10) Episode 113: “A Grand Gesture” (Aired: 05/25/83)
Jim gives each of his friends’$1000 with the caveat that they give it away.
Written by Ken Estin & Sam Simon | Directed by Noam Pitlik
The final episode produced for the show, this installment actually aired as the penultimate one due to a pre-emption that bumped “Simka’s Monthlies” to mid-June, where it became the last first run episode broadcast. But this a much more fitting finale, function almost like past season’s “pickup” shows, giving each member of the ensemble a sequence to shine. There’s real beauty in this premise, which finds Jim giving each cast member $1000 to prove to them what joy it is to give that money away to someone in need. It’s not a hysterical script, but all of the scenes work well for the characters, and for that reason, the comedy seems stronger than it otherwise could. (For those curious, Louie’s scenes with Jeff probably feature the most comedy and the most drama.) Fine ending to a marvelous show — everyone gets something.
Other notable episodes that narrowly missed the list above include: “Alex Goes Off The Wagon,” a heavy handed episode about Alex’s gambling addiction, which nevertheless has some really funny Jim moments, “Zena’s Honeymoon,” a sentimental episode in which Louie must confront his feelings for Zena when she announces that she’s getting married, and “Alex Gets Burned By An Old Flame,” which enjoys a routine premise (about Alex liking one of Jim’s ex-girlfriends, who still carries a torch for him), but is saved by the characterizations of both Alex and Jim. All but the second of these three, which was always considered nothing more than an honorable mention, were very close to making today’s ten.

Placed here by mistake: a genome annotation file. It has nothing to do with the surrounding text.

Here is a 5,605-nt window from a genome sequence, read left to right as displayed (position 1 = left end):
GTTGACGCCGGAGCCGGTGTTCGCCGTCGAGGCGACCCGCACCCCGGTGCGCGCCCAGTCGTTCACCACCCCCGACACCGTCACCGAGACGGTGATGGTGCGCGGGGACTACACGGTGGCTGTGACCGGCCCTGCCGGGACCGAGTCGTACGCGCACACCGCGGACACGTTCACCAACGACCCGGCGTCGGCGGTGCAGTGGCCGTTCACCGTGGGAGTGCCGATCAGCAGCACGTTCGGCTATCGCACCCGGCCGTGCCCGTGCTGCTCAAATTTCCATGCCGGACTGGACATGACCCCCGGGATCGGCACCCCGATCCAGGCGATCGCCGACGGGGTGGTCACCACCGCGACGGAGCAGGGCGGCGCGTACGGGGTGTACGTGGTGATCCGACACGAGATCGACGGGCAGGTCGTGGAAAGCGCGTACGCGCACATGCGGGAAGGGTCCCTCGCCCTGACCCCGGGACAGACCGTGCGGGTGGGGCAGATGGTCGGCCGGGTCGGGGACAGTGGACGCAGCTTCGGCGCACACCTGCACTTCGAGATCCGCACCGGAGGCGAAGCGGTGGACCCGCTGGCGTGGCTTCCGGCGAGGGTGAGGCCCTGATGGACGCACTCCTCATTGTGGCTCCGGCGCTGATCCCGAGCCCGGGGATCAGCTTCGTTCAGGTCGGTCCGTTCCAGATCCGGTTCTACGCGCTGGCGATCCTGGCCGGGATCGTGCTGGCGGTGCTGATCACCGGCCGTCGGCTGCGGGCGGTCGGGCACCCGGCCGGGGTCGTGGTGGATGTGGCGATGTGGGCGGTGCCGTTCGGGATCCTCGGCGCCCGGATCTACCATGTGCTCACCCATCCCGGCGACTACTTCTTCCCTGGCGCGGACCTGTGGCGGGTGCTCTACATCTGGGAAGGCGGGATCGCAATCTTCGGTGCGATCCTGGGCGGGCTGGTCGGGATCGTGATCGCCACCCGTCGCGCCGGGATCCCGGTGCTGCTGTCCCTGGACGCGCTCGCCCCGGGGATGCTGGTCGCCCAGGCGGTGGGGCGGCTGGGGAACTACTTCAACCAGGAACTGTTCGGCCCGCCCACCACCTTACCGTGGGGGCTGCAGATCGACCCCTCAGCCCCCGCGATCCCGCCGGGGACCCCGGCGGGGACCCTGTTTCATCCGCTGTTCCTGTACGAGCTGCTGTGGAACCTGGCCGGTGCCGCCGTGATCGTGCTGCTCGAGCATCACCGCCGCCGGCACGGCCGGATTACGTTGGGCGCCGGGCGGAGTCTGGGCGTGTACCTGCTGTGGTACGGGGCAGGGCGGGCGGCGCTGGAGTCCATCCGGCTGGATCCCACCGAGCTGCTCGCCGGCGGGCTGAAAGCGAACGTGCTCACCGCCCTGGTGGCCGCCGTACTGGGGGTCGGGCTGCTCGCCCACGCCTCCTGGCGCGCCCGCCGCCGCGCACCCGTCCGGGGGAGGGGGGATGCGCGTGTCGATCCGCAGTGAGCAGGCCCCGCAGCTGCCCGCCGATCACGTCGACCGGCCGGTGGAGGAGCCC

*** The MVE Award for the Best Episode from Season Five of Taxi goes to…..
“A Grand Gesture”
Come back next Tuesday for the best from the first season of WKRP In Cincinnati! And tune in tomorrow for a new Wildcard Wednesday!
I notice that many of your favorites are from the first half of the season, which I agree was stronger. A few too many “dating” episodes and not enough ensemble shows for me here, but it’s still a very good season. I’ll pick “Alex the Gofer” for the scene of Louie sneaking behind the plant, the “too long/too much/two guys” gag and the Caren Kaye appearance.
Hi, Jake! Thanks for reading and commenting.
Yes, the first half of Season Five generally seems comedically pointed (and more in keeping with the show’s previously established storytelling), while the latter half of the year is heavy with installments that explore individual character development (most of which involve their new love interests). This would be welcome — if the scripts didn’t knowingly try to avoid laughs. But, you’re right, the show is usually best when the ensemble is at the forefront. The same can be said for WKRP IN CINCINNATI, which begins coverage here next week . . . Stay tuned!